The lesson that was learned (or re-learned) in the commercial real estate (CRE) crash of the
early 1990s was that problems associated with massive over-supply can plague the industry
for many years. The lesson that will be learned in the current crash (with CRE prices declining
by 40-50%, or more, from their peaks, the term crash is, once again, appropriate) is that
problems emanating from the financing side—in particular, a massive deterioration in
underwriting standards and a concurrent rise of excessive leverage—can lead to problems of
a similar (or greater) magnitude, even without supply problems.
While most attention in commercial real estate today is focused on the dramatic ...view middle of the document...
g. lower leverage, higher cap rates and credit spreads), we estimate that
commercial real estate prices have declined 25-30% from their 2007 peak. On top of this, the
impact of the worst economic recession in decades on property cash flows will likely push
them down additional 15-20% over and above the declines due to financing market changes.
We argue in this report that, as a result, there are hundreds of billions of dollars, perhaps
more than a trillion dollars, of commercial mortgages scheduled to mature over the next
decade that are unlikely to qualify for refinancing without substantial equity infusions from the
There are, in fact, two very different sources of refinancing problems, both of which are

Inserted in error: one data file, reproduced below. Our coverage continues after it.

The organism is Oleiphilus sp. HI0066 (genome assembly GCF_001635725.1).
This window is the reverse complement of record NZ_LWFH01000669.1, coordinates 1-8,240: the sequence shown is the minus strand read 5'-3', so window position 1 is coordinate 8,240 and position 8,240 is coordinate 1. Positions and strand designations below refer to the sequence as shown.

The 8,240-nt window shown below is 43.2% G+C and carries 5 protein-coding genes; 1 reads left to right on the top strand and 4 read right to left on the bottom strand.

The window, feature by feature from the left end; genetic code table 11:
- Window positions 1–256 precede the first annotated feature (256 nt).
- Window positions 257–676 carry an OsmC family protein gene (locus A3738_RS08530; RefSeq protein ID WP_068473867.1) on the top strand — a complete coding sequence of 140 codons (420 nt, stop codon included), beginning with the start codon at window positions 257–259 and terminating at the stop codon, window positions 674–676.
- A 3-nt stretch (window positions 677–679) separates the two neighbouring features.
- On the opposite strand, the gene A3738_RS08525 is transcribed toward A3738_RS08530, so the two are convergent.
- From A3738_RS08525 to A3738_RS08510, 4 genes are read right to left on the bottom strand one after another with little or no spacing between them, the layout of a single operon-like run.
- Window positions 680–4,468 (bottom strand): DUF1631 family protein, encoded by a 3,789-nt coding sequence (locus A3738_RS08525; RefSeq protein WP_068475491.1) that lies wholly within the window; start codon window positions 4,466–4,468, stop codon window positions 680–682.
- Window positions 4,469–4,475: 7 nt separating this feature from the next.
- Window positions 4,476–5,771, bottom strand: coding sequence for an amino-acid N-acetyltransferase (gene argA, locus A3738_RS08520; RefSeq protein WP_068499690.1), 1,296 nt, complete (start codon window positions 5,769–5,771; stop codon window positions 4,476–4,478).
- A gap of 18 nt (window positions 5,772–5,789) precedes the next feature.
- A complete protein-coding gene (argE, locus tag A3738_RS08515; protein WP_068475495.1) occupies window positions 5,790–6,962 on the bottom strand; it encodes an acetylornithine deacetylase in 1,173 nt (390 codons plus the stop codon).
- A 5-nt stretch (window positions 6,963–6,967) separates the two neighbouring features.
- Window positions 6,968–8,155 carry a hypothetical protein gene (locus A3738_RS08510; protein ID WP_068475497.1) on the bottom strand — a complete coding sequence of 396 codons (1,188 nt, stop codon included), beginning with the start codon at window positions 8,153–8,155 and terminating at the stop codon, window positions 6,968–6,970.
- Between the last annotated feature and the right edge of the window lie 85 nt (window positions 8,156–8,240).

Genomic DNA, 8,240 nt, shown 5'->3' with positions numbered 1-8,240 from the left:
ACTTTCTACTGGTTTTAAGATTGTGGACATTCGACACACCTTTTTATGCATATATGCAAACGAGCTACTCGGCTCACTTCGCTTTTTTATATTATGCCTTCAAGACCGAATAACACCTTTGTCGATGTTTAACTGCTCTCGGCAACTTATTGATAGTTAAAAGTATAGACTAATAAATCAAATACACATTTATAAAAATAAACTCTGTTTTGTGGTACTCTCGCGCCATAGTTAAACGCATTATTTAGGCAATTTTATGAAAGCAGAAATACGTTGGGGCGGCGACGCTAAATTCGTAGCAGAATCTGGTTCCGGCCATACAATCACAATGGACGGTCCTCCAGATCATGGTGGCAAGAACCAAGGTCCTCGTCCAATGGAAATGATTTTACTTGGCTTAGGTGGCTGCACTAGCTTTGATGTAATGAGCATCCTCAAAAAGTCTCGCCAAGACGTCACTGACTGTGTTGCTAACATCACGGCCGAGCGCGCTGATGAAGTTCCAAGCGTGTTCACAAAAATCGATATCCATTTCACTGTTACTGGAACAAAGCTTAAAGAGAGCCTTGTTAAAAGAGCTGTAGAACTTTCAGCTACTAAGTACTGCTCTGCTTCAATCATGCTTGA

currently at play to varying degrees. The first source reflects the fact that most credit markets
are currently either shut or operating at dramatically reduced levels. The problem here is not
that maturing loans do not qualify for refinancing, but rather scarcity of credit makes it
difficult for all loans to find refinancing, even those that would normally qualify under the
new, tighter underwriting standards. Thus, in the current environment, the percentage of
maturing loans that are able to refinance has been declining significantly since late 2008,
despite the fact that the great majority of maturing loans is from the 1999 and 2000 vintages,
have experienced enormous price appreciation and easily qualify for refinancing. As credit
markets begin to heal, this source of refinancing problems will diminish.
The second source of refinancing problems, as previously noted, relates to the fact that a
vast swath of the commercial mortgages originated during the bubble years (2005-2007) will
not qualify for...